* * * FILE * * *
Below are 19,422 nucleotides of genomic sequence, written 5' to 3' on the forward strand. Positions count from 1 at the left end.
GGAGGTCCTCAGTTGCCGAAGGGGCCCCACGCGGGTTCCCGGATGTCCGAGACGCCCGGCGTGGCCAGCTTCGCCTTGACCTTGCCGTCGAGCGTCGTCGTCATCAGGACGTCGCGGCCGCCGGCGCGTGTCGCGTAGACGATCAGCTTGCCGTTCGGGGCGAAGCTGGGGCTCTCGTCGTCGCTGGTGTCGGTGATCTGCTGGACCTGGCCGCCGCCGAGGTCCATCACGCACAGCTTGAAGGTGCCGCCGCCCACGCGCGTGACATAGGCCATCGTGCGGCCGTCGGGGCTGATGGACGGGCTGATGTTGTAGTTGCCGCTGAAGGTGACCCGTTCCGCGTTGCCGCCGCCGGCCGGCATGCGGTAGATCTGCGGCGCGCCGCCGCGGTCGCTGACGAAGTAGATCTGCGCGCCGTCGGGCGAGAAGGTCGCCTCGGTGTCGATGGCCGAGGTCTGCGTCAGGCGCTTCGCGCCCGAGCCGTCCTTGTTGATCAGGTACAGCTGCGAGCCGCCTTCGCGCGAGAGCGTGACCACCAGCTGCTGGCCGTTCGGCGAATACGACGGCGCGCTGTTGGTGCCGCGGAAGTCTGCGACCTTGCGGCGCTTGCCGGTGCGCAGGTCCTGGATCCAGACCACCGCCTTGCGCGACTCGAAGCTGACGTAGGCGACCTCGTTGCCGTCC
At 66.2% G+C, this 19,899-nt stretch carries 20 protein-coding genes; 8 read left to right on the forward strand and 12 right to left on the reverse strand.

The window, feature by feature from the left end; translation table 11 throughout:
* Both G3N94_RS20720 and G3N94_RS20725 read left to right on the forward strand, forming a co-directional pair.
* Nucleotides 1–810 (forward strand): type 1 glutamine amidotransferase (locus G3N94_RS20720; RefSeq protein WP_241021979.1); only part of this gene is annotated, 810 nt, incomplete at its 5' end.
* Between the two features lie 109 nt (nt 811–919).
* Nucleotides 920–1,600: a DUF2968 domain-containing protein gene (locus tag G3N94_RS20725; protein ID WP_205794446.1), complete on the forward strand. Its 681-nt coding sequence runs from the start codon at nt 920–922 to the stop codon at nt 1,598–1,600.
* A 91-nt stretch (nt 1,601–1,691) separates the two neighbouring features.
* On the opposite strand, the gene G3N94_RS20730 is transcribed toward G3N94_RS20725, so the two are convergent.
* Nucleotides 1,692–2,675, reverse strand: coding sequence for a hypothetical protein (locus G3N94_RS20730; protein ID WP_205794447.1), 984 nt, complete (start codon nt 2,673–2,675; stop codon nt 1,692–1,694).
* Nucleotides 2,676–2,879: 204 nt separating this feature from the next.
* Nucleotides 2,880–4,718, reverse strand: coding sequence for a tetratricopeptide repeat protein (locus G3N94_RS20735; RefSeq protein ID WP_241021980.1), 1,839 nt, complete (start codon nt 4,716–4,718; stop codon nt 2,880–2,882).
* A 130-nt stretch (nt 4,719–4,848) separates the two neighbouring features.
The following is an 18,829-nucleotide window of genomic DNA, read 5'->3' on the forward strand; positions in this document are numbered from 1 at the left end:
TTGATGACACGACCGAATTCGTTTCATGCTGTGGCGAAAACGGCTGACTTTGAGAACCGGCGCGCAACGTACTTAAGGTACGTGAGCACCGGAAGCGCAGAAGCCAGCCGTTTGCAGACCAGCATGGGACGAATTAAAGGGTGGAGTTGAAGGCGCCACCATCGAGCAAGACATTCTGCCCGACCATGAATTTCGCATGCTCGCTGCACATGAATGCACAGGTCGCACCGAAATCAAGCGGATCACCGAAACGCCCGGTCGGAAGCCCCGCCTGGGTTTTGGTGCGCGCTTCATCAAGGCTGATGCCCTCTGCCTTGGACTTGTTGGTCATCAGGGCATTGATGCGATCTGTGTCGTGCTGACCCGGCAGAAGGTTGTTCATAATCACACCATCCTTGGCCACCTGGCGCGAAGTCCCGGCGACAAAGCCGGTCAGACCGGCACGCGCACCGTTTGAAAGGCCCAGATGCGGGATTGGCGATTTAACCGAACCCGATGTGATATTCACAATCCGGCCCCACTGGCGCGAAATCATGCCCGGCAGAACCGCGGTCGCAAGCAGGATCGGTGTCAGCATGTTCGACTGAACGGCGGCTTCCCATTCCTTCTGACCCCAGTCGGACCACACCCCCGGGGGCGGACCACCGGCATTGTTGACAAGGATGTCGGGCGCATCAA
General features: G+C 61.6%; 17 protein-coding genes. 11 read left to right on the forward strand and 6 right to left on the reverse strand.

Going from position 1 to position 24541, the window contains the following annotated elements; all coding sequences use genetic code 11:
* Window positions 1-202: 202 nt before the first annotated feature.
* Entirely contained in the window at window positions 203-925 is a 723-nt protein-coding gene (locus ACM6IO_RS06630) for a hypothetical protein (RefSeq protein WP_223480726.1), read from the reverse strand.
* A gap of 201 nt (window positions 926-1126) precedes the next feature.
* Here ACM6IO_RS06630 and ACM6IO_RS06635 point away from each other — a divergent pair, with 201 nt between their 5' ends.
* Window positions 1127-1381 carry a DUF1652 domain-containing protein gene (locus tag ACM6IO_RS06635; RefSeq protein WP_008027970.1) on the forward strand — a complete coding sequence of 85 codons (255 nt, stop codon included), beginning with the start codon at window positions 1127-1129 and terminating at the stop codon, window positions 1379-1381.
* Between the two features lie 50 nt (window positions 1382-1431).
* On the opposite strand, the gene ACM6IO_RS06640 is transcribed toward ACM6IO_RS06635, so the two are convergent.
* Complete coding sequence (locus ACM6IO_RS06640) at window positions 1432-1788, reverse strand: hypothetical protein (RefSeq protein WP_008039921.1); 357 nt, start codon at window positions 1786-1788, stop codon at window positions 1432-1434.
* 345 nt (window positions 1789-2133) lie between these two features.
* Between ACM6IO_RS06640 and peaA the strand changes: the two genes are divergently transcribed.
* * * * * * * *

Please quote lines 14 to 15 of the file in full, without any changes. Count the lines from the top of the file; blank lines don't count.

* A 130-nt stretch (nt 4,719–4,848) separates the two neighbouring features.
The following is an 18,829-nucleotide window of genomic DNA, read 5'->3' on the forward strand; positions in this document are numbered from 1 at the left end: